Goleman (2015) identified a strong drive to achieve in leaders with high levels of EI and introduced motivation as a third component. The pursuit is unrelated to monetary gain or social status and stems from a desire to learn for the sake of learning, to seek creative challenges, and experience pride in a job well done. Highly motivated individuals set goals, and prevent feeling overcome with frustration should they experience any setbacks through resilience, commitment, and optimism. Empathy is the ability to recognize emotional experiences within others and communicate understanding to let the person be seen. It is valuable for retaining talent because when employees feel recognized and respected, it creates a connection between them and the organization.
The final component of emotional intelligence is social skill—a culmination of the first three skills and the second skill concerned with the ability to manage relationships with others (Goleman, 2015). Social skill is the ability to build personal networks and manage relationships by finding common ground with a wide variety of people. It is not a matter of simply being friendly but having a purpose and ability to move people in a desired direction.
In 2002, Goleman et al., explored the role of emotional intelligence within leadership and agreed that the emotional state of a leader can “send strong signals across the organization” (p. 1). They believed emotions have an impact on company performance – specifically negative emotions are disruptive while positive emotions enhance creativity. Leaders can influence the work environment because of their level of involvement. Those who wish to be successful should manage their emotional responses and can do so by picturing themselves in an ideal state as someone they want to be rather than simply who they should become (Goleman et al., 2002).
To measure leader’s emotional intelligence, Goleman, et al. (2002) developed a quadrant for personal and social competencies. The first two include awareness and actions related to the self in self-awareness and self-management, while the remainder focus on relationships with others through social awareness and relationship management. Before interacting with others in an intentional and effective manner, it is crucial for individuals to be in touch with their behaviors, preferences, and style. Individuals can also practice social awareness to read the emotional climate of situations. Having the ability to receive this information, a person can respond to the individual or organizational needs using empathy or listening skills to calm fears, join in celebration, or assuage anger (Goleman et al., 2002; Korn Ferry, 2017). Practicing relationship management is the ability to manage interactions effectively using emotional awareness for oneself and others. This component includes developing others, conflict management, teamwork, and inspirational leadership (Goleman et al., 2002; Korn Ferry, 2017).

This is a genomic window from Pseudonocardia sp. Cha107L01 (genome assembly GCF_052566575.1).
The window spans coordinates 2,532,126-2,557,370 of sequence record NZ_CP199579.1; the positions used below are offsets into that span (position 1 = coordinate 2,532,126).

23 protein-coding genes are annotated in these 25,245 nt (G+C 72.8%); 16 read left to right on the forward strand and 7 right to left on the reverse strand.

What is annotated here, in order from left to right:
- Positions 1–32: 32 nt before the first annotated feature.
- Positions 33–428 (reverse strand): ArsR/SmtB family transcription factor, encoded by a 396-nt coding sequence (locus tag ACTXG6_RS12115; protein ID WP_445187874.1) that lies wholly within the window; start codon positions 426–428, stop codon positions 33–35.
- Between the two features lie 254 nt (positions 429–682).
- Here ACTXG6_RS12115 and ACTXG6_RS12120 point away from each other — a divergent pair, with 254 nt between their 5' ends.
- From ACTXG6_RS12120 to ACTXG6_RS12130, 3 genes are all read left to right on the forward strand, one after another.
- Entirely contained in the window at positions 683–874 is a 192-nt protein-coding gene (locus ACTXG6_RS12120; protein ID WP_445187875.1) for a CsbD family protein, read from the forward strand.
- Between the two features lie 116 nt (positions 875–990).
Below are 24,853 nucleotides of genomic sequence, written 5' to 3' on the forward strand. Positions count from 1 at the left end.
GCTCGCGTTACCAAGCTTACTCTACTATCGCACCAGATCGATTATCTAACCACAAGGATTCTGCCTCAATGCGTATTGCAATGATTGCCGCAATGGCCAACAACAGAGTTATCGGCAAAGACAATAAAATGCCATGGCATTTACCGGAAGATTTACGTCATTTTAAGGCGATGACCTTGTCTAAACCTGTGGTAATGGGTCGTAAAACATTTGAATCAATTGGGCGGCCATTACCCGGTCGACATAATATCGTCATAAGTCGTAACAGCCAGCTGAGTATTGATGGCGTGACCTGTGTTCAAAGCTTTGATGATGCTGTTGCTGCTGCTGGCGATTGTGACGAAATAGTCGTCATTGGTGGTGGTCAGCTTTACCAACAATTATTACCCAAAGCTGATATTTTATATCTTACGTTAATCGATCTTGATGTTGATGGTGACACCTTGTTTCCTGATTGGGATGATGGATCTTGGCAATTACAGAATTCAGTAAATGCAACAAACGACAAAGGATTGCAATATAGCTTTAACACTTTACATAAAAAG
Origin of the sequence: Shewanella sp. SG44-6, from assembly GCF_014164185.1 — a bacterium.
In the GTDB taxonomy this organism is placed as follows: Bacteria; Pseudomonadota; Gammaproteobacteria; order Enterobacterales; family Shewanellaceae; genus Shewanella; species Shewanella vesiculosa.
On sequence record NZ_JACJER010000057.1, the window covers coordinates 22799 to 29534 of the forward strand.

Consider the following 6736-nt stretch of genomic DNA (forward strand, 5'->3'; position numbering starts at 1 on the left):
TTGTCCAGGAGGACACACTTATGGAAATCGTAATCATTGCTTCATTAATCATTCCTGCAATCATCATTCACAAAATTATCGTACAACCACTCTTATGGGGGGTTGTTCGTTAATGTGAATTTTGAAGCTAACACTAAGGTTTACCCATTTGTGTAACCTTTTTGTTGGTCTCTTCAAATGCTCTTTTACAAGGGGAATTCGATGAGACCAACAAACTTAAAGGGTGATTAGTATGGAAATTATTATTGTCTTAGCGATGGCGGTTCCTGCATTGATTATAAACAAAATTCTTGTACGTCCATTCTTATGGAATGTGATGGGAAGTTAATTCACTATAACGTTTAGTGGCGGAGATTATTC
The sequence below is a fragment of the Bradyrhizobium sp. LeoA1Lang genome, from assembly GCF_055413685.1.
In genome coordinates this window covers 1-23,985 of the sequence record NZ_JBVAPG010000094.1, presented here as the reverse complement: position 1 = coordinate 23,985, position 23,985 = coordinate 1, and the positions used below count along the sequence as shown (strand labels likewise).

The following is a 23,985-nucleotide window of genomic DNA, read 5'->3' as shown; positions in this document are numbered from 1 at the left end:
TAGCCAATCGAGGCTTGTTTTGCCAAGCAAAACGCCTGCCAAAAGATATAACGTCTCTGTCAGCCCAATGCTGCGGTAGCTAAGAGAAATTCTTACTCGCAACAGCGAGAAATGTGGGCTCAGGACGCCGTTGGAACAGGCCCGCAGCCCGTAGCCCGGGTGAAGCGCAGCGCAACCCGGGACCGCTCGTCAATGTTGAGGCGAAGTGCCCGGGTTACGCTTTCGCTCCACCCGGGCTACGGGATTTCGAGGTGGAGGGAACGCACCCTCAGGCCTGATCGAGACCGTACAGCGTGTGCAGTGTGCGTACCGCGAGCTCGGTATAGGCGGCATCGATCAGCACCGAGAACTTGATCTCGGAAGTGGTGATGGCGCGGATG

Stoicism and Emotional Intelligence Within Leadership Literature. No leadership studies have formally assessed stoic behaviors, yet researchers have referenced the philosophy in emotional intelligence literature. Starting with emotional intelligence experts, Goleman (2005) hinted at several stoic behaviors:
In The Nicomachean Ethics, Aristotle’s philosophical inquiry into virtue, character, and the good life, his challenge is to manage our emotional life with intelligence. Our passions, when well exercised, have wisdom; they guide our thinking, our values, our survival. But they can easily go awry and do so all too often. As Aristotle saw, the problem is not with emotionality, but with the appropriateness of emotion and its expression. The question is, how can we bring intelligence to our emotions? (p. xviii)
Goleman (2005) and Mayer et al. (2008) mentioned the significance of emotional control which is a basic core belief of the stoic doctrine, but otherwise direct references to the philosophy made within the field of leadership have been scant and negative. Salovey et al. (2002) cited stoic philosophers to illustrate emotions as “too individualistic and self-absorbed to be a reliable guide for insight and wisdom” (p. 62). Mayer et al. (2008) claimed stoicism was developed to put rationality above all else because people in ancient Greece could not agree about feelings. Again, in presenting the science of emotional intelligence, Grewal and Salovey (2005) bolstered the value of emotional intelligence by juxtaposing it against stoicism and the stoic belief that emotion is “too far heated and unpredictable to be of much use to rational thought” (p. 330). Linzey and Pierce (2015) spoke of the need for leaders to practice self-control over one’s mental and emotional states and the ability to do so “is not being a stoic” (p. 25) or the ability to grin and bear it (Linzey & Pierce, 2015). In Doing Leadership Differently, Sinclair (2005) described heroic Australian business leaders as exhibiting toughness and emotional stoicism. Other characteristics included sexual and physical prowess, physical toughness, and a deeply rooted stereotype of being a stoic frontier settler (Sinclair, 2005).